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Author Topic: What chemical in fire suppression systems?  (Read 6263 times)
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distributorguy
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« on: June 15, 2015, 03:55:57 PM »

What chemical is everyone using for fire suppression in car?  Halon?  PKP?  Different for interior versus engine bay?   huh
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distributorguy
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« Reply #1 on: June 15, 2015, 04:06:41 PM »

Sorry I posted this earlier int he wrong area.
What chemical is everyone using for fire suppression in car?  Halon?  PKP?  Different for interior versus engine bay?    huh
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« Reply #2 on: June 15, 2015, 06:21:28 PM »

I've been using DuPont FE-36, 2 5lb bottles, one for the engine, one for the passenger compartment.

Actually - and gratefully - I HAVEN'T been using it.

You may need more, depending on the class record for the Datsun.  If it's over 200 mph, you'll need additional suppression agent for the driver's compartment.

The rule is 3Q in the book.
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« Reply #3 on: June 17, 2015, 11:24:47 AM »

I gave this quite a bit of thought before I built my '34 Ford C Gas Roadster. I opted for Du Pont FE-36 in cockpit, and Firefox foam in engine bay. Reasoning, in case you have an accidental discharge in cockpit, you don't have a mess. But most importantly, with foam in the engine bay, if you put a rod out thru the block, you are going to have a fair amount of oil going on to hot headers. If using Halon in engine bay, it will put out the fire but once discharged, fire may reignite. The foam not only puts out fire but quenches headers too.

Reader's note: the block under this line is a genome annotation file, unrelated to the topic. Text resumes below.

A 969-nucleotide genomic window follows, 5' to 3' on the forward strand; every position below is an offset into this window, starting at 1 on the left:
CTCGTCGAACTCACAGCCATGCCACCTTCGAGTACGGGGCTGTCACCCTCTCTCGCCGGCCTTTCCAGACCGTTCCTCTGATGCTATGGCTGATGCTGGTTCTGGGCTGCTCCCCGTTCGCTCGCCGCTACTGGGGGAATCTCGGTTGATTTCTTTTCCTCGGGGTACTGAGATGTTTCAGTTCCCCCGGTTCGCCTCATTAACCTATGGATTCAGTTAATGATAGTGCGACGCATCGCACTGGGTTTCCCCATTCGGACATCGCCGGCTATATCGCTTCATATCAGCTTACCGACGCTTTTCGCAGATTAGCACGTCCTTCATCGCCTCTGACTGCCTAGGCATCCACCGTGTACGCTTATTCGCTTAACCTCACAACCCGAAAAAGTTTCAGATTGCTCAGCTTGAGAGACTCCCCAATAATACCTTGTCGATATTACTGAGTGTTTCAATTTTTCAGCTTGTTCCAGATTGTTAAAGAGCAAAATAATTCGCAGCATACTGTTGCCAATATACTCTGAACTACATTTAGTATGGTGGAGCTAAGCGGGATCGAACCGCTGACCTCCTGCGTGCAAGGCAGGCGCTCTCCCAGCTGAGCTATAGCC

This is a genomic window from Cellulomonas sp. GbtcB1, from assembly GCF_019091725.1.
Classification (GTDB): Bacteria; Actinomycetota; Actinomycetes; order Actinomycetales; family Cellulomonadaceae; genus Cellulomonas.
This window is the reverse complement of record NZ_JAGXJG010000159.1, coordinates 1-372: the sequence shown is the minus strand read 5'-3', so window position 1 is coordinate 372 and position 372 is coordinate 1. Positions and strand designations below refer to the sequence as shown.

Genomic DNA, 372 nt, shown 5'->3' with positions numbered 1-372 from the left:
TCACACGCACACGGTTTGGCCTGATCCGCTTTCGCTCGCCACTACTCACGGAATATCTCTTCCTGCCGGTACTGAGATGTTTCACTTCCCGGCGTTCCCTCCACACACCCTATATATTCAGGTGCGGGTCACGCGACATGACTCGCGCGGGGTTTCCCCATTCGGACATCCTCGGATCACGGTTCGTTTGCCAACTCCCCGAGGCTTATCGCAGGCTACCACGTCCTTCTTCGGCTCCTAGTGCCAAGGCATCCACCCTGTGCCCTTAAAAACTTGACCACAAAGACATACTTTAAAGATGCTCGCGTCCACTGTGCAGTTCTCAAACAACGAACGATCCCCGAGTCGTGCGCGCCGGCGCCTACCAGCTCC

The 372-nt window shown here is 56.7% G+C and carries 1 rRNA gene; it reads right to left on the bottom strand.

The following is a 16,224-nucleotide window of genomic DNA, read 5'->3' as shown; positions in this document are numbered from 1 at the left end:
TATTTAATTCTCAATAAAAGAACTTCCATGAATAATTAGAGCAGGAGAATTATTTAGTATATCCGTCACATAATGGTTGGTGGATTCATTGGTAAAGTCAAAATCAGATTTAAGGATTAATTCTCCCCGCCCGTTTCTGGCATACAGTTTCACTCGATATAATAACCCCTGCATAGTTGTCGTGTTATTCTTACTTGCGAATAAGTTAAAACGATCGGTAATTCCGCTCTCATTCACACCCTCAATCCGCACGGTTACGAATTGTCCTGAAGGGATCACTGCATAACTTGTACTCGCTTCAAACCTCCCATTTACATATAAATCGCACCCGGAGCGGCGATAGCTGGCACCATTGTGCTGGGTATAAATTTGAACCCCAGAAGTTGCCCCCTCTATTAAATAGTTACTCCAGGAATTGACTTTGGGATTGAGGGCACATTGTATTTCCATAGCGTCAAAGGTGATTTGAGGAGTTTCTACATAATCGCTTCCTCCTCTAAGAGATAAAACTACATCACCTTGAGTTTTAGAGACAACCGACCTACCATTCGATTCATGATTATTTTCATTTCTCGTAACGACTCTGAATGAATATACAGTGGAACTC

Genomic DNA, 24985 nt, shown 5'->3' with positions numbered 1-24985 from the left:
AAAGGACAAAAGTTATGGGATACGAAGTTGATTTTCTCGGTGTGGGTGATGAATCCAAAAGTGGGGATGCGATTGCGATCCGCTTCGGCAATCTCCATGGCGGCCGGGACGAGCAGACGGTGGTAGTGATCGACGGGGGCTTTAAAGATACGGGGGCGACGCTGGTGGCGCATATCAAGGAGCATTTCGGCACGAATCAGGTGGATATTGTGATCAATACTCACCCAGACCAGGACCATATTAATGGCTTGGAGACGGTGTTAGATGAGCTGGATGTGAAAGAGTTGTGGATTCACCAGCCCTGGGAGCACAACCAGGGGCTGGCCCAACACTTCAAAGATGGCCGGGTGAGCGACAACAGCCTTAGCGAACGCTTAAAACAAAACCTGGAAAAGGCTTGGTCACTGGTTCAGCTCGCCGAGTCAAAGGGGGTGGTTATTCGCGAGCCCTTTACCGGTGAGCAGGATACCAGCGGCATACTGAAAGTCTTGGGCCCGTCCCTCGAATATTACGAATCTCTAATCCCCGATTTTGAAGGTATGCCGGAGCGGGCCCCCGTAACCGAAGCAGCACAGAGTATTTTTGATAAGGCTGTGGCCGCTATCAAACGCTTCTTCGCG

John
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« Reply #4 on: June 17, 2015, 08:47:34 PM »

  We learned about Firefox the hard way this year. Take the bottles out of the car and store them in a "non-freezing" environment. The only warning any where is one that says: operating temperature 20 deg.- 140 deg. [I think]. Nowhere on the bottle or instructions does it say a simple: "Caution, Avoid placing the bottles in a freezing environment". We got a $300 lesson. Our Halon Firebottle system was fine. Our fault. Just be aware.
   Doug  cheers cheers cheers [Ya, we still have beer money].
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distributorguy
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« Reply #5 on: June 18, 2015, 09:04:03 AM »

One of our team members just bought a 10 lb halon system.  Fast and hopefully effective, legal in his Chump and WRL cars, and best yet I didn't have to pay for it!
My understanding is that once the system is installed, we can always change chemicals and the nozzles stay the same. 
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« Reply #6 on: June 18, 2015, 11:10:39 AM »

Distributorguy, that's not how I remember it. I had to change nozzles. I don't recall the details at the moment but someone will chime in.  cheers Wayno
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jdincau
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« Reply #7 on: June 18, 2015, 11:49:16 AM »